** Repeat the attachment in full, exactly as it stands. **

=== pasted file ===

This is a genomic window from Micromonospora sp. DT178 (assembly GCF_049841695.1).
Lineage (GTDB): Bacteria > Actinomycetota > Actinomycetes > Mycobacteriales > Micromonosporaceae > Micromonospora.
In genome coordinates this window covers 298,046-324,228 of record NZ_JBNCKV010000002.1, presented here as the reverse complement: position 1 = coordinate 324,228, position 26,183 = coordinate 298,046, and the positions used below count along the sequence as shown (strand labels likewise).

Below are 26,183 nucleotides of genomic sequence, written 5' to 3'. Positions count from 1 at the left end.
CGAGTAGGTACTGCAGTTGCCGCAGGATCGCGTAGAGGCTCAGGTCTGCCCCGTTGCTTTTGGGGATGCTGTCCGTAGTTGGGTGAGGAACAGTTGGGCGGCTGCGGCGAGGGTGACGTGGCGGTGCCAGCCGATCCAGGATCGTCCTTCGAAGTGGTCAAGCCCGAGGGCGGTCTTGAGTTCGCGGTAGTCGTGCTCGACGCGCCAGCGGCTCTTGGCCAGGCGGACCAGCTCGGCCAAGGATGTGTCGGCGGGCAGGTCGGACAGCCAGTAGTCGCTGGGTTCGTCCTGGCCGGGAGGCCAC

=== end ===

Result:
This is a genomic window from Micromonospora sp. DT178 (assembly GCF_049841695.1).
Lineage (GTDB): Bacteria > Actinomycetota > Actinomycetes > Mycobacteriales > Micromonosporaceae > Micromonospora.
In genome coordinates this window covers 298,046-324,228 of record NZ_JBNCKV010000002.1, presented here as the reverse complement: position 1 = coordinate 324,228, position 26,183 = coordinate 298,046, and the positions used below count along the sequence as shown (strand labels likewise).

Below are 26,183 nucleotides of genomic sequence, written 5' to 3'. Positions count from 1 at the left end.
CGAGTAGGTACTGCAGTTGCCGCAGGATCGCGTAGAGGCTCAGGTCTGCCCCGTTGCTTTTGGGGATGCTGTCCGTAGTTGGGTGAGGAACAGTTGGGCGGCTGCGGCGAGGGTGACGTGGCGGTGCCAGCCGATCCAGGATCGTCCTTCGAAGTGGTCAAGCCCGAGGGCGGTCTTGAGTTCGCGGTAGTCGTGCTCGACGCGCCAGCGGCTCTTGGCCAGGCGGACCAGCTCGGCCAAGGATGTGTCGGCGGGCAGGTCGGACAGCCAGTAGTCGCTGGGTTCGTCCTGGCCGGGAGGCCAC